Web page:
Seattle’s Sound Transit regional transportation authority reached a major destination in its light-rail expansion trek with the opening of the University of Washington Station.
The station, designed by LMN Architects, provides an integrated transportation hub that serves light rail, bicycles, buses and pedestrians. The 156,000-square-foot station “creates a unified transportation solution and provides a unique gateway to the University of Washington campus through its above- and below-grade experiences,” LMN said in an announcement on the opening.
It only took some 20-odd years and $1.9 billion to complete, but the light-rail extension to the UW station and the Capitol Hill station represent a “revolution” in how people move about the notoriously gridlocked city.
The UW station “changes the transit landscape,” the Seattle Times said. “Commutes, job opportunities, housing decisions and entertainment choices all will look different.”
The project includes a 380-foot-long train platform 100 feet underground, accessed via escalators and elevators from a 2-level glass entrance structure at grade. The entrance structure frames views of the surrounding environs, including Lake Washington and the Cascade Mountains.
The transparency of the structure also serves as a light well, allowing daylight to reach down to the mezzanine level, LMN said. “Descending to the train platform, users pass through a tall, vertical circulation chamber featuring Subterraneum, an art installation by Leo Saul Berk, an artist who worked in collaboration with LMN to blend architecture and sculpture in expressing the geological layers of soil surrounding the station walls.”
“The UW Station and its associated public spaces afforded a terrific opportunity to connect this complex of major campus elements and urban pathways, resulting in a civic-centered approach to rail transit within the campus community,” said Mark Reddington, design partner with LMN.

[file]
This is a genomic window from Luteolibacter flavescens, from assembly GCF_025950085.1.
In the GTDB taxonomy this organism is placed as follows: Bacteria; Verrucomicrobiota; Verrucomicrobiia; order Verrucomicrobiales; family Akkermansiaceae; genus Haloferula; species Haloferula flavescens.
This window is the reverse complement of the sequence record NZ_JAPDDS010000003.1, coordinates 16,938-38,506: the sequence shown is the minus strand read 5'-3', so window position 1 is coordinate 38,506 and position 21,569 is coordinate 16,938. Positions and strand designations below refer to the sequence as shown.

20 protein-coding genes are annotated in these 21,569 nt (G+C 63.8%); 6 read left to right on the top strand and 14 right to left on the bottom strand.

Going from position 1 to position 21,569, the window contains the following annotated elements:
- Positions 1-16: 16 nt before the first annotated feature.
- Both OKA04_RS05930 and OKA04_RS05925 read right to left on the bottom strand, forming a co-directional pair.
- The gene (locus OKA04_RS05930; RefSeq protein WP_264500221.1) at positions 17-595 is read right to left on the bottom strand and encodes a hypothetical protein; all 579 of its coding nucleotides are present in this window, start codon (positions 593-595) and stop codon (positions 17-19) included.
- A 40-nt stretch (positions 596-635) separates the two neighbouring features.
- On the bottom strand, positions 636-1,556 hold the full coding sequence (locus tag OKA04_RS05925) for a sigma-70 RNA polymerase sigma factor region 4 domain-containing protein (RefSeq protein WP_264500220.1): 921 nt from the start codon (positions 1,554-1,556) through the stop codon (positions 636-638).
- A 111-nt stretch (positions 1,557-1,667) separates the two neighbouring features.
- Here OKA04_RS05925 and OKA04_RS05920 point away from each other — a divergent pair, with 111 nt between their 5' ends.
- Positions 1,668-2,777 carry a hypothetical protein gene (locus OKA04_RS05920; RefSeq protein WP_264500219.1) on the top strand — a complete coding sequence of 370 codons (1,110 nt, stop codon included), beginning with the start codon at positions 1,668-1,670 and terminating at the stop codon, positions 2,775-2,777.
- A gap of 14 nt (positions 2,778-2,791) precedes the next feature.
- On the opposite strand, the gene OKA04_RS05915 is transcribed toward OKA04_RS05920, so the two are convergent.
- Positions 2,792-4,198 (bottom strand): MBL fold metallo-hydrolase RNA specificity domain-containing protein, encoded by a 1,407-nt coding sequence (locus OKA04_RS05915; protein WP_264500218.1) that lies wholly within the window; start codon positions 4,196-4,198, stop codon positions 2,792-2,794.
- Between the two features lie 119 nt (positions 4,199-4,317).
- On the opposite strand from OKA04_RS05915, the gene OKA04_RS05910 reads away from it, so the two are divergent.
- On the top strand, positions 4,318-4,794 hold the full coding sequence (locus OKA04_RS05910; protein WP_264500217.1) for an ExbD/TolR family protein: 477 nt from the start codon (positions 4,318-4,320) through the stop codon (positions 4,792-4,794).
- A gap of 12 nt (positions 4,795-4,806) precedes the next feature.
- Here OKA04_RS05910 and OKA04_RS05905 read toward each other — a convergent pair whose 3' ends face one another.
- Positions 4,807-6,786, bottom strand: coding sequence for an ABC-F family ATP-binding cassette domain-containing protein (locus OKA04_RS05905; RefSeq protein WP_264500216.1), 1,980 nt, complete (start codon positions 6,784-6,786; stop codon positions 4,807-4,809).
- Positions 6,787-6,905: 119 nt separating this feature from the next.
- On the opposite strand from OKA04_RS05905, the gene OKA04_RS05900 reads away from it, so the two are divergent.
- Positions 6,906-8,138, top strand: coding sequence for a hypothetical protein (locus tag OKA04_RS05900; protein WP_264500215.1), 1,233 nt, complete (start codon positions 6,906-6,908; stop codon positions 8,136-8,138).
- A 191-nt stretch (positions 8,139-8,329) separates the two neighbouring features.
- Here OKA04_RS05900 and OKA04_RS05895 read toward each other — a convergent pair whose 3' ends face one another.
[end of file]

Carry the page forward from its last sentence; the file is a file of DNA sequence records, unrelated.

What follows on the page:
The project also includes a new 400-foot-long concrete bicycle and pedestrian bridge that connects to both levels of the entrance structure via stairs, escalators and ramps, curving gently as it spans over Montlake Boulevard to land on the University campus.
Rebecca Barnes, University Architect and Associate Vice Provost for Campus and Capital Planning at the University of Washington, said the station’s design “beautifully and intricately navigates an almost unbelievably complex urban node.”
Key project team members also included Northlink Transit Partners (prime consultant),
KPFF Consulting Engineer, AECOM, Swift Company (landscape architect), START (construction management), and Hoffman Construction Co. (contractor).
LMN Architects says it is a design practice known for creating “impactful community-focused projects of all scales.” The firm specializes in the planning and design of significant public and private projects, including convention centers, cultural-arts venues, education facilities, office buildings, multi-family residences, hospitality centers, mixed-use developments, and other urban environments.